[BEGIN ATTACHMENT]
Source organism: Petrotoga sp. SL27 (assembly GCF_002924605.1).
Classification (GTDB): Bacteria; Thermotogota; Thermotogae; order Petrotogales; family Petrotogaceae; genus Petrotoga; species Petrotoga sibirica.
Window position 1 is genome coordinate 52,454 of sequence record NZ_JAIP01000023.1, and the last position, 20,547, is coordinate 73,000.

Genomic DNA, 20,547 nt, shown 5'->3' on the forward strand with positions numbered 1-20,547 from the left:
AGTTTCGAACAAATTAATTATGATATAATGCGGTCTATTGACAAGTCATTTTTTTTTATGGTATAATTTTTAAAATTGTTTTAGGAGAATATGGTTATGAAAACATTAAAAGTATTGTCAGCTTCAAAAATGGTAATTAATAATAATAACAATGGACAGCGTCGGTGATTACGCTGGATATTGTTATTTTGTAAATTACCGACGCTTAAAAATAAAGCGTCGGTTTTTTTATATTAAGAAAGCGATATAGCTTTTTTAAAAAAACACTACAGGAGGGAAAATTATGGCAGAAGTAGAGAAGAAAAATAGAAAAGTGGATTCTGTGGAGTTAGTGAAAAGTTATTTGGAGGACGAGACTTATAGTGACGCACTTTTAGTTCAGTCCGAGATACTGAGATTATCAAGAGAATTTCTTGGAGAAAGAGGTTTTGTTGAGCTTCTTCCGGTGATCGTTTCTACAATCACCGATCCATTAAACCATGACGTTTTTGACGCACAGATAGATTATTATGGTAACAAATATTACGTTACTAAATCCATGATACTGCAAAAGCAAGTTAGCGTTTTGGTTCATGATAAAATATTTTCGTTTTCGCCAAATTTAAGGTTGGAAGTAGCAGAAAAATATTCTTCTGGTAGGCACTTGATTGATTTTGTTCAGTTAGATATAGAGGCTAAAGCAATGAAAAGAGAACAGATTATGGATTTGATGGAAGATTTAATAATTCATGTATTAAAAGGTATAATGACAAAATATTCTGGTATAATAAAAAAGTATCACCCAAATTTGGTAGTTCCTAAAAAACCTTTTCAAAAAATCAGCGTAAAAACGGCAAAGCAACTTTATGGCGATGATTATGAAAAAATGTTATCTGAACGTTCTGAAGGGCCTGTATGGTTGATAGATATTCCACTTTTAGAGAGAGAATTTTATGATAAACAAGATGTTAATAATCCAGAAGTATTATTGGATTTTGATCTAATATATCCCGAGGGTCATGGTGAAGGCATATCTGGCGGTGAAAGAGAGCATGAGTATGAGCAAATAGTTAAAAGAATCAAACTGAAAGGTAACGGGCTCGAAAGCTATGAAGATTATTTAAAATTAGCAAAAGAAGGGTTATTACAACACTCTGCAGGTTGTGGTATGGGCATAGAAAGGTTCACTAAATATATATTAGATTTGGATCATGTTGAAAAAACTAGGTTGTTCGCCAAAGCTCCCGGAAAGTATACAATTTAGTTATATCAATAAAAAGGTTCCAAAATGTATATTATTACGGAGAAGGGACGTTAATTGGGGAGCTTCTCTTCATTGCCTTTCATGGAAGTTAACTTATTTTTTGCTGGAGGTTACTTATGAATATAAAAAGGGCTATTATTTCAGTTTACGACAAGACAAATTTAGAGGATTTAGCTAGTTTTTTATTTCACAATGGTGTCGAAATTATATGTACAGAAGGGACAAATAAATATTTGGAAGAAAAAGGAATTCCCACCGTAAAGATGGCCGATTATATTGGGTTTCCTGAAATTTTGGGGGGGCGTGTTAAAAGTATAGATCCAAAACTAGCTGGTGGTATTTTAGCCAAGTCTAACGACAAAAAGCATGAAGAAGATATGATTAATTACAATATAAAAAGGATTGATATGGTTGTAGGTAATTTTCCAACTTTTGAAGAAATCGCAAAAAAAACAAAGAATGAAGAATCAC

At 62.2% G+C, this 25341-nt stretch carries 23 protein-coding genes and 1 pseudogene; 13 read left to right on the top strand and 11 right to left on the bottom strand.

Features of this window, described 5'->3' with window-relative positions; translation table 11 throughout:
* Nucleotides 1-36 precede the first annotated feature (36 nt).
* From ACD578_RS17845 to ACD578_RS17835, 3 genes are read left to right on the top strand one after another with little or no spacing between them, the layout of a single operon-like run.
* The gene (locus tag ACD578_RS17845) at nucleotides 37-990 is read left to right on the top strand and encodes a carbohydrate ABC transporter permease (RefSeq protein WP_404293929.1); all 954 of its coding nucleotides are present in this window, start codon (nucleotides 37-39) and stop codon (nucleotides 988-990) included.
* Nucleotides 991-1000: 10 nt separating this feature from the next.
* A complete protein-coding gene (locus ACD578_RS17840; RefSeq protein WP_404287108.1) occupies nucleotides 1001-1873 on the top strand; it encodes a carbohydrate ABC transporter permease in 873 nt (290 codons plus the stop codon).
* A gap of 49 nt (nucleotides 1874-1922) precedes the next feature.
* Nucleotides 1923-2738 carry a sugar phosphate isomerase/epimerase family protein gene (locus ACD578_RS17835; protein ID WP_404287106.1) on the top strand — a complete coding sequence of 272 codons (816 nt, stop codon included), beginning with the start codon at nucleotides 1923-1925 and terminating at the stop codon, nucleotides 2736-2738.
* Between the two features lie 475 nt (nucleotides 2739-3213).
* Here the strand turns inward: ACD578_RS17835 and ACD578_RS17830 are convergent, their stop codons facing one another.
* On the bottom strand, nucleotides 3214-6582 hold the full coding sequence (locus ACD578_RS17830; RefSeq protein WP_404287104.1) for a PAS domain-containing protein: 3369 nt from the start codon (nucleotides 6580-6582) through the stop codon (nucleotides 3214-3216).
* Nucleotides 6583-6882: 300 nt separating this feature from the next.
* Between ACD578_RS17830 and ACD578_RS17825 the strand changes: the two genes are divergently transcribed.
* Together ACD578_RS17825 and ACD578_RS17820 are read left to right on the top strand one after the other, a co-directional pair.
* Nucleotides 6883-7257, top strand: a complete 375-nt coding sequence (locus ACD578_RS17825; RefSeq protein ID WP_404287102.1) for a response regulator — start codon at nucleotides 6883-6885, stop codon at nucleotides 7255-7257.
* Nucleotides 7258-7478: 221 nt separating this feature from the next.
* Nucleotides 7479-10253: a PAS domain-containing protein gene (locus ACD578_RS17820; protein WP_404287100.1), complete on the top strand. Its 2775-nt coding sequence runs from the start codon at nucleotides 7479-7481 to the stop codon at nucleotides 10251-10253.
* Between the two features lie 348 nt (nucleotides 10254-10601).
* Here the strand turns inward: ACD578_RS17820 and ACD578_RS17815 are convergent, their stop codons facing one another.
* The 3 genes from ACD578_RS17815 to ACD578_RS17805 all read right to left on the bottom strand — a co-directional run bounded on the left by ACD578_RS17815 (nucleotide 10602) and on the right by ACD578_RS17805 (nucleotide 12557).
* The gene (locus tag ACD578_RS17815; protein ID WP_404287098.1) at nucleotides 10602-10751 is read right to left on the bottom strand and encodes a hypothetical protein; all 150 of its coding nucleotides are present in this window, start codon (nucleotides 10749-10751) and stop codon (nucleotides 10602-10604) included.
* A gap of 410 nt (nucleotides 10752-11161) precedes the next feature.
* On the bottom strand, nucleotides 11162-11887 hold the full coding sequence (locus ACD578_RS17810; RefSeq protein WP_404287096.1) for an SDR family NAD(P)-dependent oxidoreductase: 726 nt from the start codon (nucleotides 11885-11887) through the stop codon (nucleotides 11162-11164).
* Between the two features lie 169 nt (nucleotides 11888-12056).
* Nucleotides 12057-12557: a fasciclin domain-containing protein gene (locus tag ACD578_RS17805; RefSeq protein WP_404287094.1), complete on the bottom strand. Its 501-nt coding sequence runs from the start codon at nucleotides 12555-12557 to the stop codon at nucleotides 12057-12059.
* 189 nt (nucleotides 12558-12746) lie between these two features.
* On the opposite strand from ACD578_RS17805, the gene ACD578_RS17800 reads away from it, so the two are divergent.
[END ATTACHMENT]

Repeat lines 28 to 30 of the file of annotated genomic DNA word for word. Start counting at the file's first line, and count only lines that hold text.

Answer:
* A gap of 410 nt (nucleotides 10752-11161) precedes the next feature.
* On the bottom strand, nucleotides 11162-11887 hold the full coding sequence (locus ACD578_RS17810; RefSeq protein WP_404287096.1) for an SDR family NAD(P)-dependent oxidoreductase: 726 nt from the start codon (nucleotides 11885-11887) through the stop codon (nucleotides 11162-11164).
* Between the two features lie 169 nt (nucleotides 11888-12056).